As the country observes National Bullying Awareness Week (November 12 – 17, 2012), there are few who need to be reminded of what is at stake. This is especially true for students, teachers and parents whose lives have been affected by bullying. For Karen Kondor (BEd ’94), the best thing to be talking about this week is the way forward.
Editor's note: this article has been updated to include new information and images sent to us from Principal Jeppesen of the Telefonplan School in Sweden.
By Harrison M. Campbell
For more information on EDFX 490 and other international programs in the Faculty of Education, please visit:
By Vivian Lee
A wise and ancient king once said, “There is nothing new under the sun.” Jonathan Anuik, assistant professor, Educational Policy Studies, would have to agree. Sitting in front of his office window, warm sunshine streaming through the glass, Anuik reflects, “We miss much of the historical contours to phenomena in society. We act as though, whenever anything happens, that it is new. I would argue there is a longer back story to everything.”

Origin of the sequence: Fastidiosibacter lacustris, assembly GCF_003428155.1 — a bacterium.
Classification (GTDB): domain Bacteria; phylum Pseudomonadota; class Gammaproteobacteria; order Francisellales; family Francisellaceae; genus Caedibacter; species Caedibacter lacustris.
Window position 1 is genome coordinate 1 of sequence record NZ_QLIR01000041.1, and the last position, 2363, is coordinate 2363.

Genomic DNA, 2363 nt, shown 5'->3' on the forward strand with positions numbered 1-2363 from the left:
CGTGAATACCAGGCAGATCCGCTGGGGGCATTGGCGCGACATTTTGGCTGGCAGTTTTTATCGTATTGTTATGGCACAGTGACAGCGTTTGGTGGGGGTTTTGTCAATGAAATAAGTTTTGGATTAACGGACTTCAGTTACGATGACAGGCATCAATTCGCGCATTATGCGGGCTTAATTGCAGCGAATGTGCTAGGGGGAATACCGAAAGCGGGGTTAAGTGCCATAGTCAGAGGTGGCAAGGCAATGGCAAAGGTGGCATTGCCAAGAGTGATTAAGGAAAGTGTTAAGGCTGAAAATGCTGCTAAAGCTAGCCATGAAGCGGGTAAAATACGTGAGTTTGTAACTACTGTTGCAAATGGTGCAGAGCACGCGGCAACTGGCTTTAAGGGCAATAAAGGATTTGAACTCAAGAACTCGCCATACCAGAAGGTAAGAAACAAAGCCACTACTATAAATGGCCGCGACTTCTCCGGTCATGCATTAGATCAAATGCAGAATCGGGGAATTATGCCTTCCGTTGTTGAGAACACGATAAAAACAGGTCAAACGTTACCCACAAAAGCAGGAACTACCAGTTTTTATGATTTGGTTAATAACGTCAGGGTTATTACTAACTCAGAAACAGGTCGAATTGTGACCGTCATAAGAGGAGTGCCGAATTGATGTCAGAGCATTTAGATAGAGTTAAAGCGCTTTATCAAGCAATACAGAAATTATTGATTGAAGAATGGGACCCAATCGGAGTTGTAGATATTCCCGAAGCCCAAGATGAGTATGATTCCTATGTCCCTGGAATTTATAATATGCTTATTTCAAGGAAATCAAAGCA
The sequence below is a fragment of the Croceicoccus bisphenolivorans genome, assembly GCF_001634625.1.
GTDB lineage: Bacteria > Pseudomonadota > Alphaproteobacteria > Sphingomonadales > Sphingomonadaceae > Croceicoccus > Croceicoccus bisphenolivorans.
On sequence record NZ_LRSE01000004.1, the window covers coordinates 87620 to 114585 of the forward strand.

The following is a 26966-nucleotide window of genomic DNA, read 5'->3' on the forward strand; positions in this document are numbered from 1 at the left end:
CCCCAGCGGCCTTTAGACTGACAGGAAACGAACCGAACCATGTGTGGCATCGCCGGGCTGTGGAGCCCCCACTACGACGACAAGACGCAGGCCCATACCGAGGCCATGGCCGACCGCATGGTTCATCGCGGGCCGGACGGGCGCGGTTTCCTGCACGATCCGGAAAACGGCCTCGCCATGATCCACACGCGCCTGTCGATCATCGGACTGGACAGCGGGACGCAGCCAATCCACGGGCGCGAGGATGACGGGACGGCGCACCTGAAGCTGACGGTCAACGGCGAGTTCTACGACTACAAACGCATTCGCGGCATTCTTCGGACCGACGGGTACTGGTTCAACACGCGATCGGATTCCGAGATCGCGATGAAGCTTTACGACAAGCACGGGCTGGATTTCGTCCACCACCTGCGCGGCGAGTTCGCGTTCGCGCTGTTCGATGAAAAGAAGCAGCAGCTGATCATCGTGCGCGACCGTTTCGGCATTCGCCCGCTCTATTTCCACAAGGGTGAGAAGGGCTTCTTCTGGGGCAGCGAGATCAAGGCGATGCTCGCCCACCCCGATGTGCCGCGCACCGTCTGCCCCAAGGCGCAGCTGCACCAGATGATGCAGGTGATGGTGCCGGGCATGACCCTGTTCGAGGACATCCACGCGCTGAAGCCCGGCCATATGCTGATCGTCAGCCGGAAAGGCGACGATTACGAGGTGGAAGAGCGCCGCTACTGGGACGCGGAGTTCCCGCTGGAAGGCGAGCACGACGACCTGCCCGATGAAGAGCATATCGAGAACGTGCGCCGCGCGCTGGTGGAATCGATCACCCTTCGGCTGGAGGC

By Benjamin Freeland
Shirley Burritt’s Excellence in Teaching Award is far from the first thing you see when you walk through the front door of her west Edmonton home. Tacked up on a wall off the living room in a plain black frame, it’s a subtle reminder of 36 years teaching elementary.“She’s super modest,” says her granddaughter Brianne Burritt, 25, a recent BEd grad just beginning her foray into teaching.
Waymatea’s rich voice and carefully chosen words are like a mode of transportation. Sometimes they travel to the glistening waters and white sands of the Caribbean through her reggae lyrics with Souljah Fyah, and other times they emerge as a teacher looking to break down social barriers.
One thing becomes crystal clear when talking to Terry Kotyshyn (B.Ed. ’76, M.A.’86) about his teaching career; he tried everything he could to help his students succeed.
Over a cup of coffee at a local café, we discuss his career.
“I’ve been tilting at windmills for most of my life. I think as adults we have to do more for kids than the status quo. It is our job to bend over backwards to find a way to connect to the kids in our classrooms,” says Kotyshyn.
After earning a M.Ed. at the U of A, Sarah Hoffman opted to make change outside of the classroom, as one of nine Edmonton Public School Board Trustees. This September, she was elected Board Chair.
Growing up, Sarah Hoffman was the quintessential keener. When teachers posed questions to the class, she was always one of the first kids to raise her hand, straining her arm in an effort to be called on. Even after school, Hoffman was more interested in playing ‘school,’ than ‘house.’ “I was excited about school from day one,” she says.